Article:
|James Spader in "The Blacklist."|
As a drama, it's a bit far-fetched, relying on coincidences, improbable twists and characters stubbornly keeping to themselves information that would resolve the plot. In other words, it's indistinguishable from most other TV dramas. But none of that matters, because what makes "The Blacklist" so addictive is James Spader's performance as globetrotting super-criminal and, when it suits him, FBI informant Raymond "Red" Reddington.
Spader has made a career of playing characters who earn the overused label "quirky," and he won three Emmys portraying windmill-tilting attorney Alan Shore. Now he has the role every actor dreams of. He has his own psychopath.
Well, maybe Red isn't quite a psychopath, but he's close enough. He has most of the same traits as the other antisocial protagonists who have become some of television's most popular characters. It's a pantheon so shady some of its members don't even qualify as anti-heroes, yet few of them are entirely villains, either. They go up to the line, cross the line, erase the line, and pick up the line and skip rope with it. They operate outside the system, live by their own moral codes and get things done when no one else can.
They're throwbacks to Clint Eastwood's "Dirty Harry" Callahan and Charles Bronson's Paul Kersey, who embodied 1970s outrage at runaway crime and a justice system seen as coddling criminals. Liberals recoiled, seeing "Dirty Harry" and "Death Wish" as fascist wish fulfillment. Conservatives looked at Callahan and Kersey and saw the last sane men in a world gone mad.
Since then, violent crime has declined to near-historic lows, but you couldn't tell from the way people still worry about it. Yet on top of that, now there is the perception white-collar crime is out of control, that Wall Street can wreck an economy, leave taxpayers to clean up and get away with barely a public shaming.
The political system is in thrall to the powerful and well-connected, government spy agencies spend most of their time spying on their own citizens, and now you can't even keep your health care no matter how much you like it. Every institution in America seems broken or corrupt or both.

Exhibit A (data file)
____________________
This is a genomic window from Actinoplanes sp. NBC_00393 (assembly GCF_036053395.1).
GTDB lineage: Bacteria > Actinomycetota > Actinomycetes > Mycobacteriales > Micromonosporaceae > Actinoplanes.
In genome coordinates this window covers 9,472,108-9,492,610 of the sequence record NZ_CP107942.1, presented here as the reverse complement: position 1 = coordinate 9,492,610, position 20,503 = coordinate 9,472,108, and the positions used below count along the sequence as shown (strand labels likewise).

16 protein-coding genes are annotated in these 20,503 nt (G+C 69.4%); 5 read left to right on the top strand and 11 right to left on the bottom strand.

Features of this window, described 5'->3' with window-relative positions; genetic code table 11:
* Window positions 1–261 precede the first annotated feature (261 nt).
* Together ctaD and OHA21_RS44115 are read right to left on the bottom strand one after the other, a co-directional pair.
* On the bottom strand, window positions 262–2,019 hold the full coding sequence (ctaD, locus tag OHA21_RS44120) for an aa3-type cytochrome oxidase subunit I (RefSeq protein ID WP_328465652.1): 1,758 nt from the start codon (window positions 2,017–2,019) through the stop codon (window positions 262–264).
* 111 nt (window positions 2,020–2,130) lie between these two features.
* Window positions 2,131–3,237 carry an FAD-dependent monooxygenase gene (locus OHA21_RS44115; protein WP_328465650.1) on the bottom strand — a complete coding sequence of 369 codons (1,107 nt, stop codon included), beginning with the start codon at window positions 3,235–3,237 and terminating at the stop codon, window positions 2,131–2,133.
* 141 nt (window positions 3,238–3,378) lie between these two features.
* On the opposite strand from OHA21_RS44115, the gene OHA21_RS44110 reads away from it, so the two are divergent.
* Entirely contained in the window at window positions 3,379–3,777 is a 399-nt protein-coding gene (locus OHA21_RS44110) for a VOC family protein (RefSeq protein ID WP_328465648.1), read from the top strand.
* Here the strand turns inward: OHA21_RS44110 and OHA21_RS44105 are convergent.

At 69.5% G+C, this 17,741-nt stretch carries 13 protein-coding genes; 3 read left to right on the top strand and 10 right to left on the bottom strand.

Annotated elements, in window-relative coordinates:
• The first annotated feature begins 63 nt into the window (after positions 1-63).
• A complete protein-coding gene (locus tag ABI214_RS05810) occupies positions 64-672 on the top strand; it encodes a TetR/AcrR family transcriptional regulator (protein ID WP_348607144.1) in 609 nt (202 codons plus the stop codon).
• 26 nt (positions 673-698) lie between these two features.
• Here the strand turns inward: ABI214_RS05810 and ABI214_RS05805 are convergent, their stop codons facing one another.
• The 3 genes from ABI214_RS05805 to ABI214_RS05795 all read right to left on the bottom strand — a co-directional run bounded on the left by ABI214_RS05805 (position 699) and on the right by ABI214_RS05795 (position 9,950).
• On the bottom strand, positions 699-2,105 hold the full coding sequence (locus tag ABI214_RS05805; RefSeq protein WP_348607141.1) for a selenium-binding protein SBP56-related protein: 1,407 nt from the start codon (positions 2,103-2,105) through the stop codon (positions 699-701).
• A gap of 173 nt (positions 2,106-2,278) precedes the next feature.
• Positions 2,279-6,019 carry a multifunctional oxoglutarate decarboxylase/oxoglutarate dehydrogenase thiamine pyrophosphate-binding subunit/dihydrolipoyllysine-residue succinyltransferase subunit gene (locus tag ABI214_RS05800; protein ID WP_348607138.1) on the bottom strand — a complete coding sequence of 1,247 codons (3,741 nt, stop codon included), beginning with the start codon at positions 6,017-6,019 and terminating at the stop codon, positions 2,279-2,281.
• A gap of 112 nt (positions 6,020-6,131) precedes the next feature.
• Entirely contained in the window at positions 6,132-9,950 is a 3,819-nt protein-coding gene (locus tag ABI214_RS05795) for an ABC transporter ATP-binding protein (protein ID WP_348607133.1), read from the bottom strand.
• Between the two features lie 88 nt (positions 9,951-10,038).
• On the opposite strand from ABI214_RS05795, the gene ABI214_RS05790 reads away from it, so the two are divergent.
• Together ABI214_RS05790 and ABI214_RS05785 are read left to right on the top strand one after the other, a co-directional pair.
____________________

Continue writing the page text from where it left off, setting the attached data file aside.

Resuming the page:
No wonder we turn to characters like Red, who exist outside the system. The Miami police are so incompetent and politically compromised, they miss the serial killer in their ranks. Good thing Dexter Morgan goes after only other serial killers, armed with his own moral code, "The Code of Harry."
Hannibal Lecter isn't quite as nice, but he still rationalizes his actions by claiming to eat only the rude. Who hasn't wanted to deal out just desserts to a cad or 200?
Now NBC has turned Dracula, usually a villain and sometimes a tragic hero, into an anti-establishment crusader, pretending to be an American industrialist whose anachronistic, steampunk, green technology will bring down his hated enemies, who happen to be Victorian oil barons.
Yet Dracula is still Dracula. He acts without remorse, sacrifices pawns and leaves a trail of blood-drained corpses in his wake. He's no hero. He just has an agenda people nowadays kinda like.
The stakes today are much higher than they were in the 1970s, and our vigilantes have grown larger to match. No doubt, as liberals fretted, they are a kind of wish fulfillment, but liberals make wishes just as conservatives do. As H.L. Mencken wrote, "Every normal man must be tempted, at times, to spit upon his hands, hoist the black flag, and begin slitting throats."
We still turn to rule-breaking heroes: Dr. Gregory House, the two modern-day Sherlocks of CBS and the BBC, even Robert Downey Jr.'s Iron Man. They all break the rules to get their way.
But sometimes the threats are so bad, we want heroes who aren't heroes at all, really. Guys who will get their hands dirty and not lose a wink of sleep over it. In a world gone mad, it's the ultimate wish fulfillment.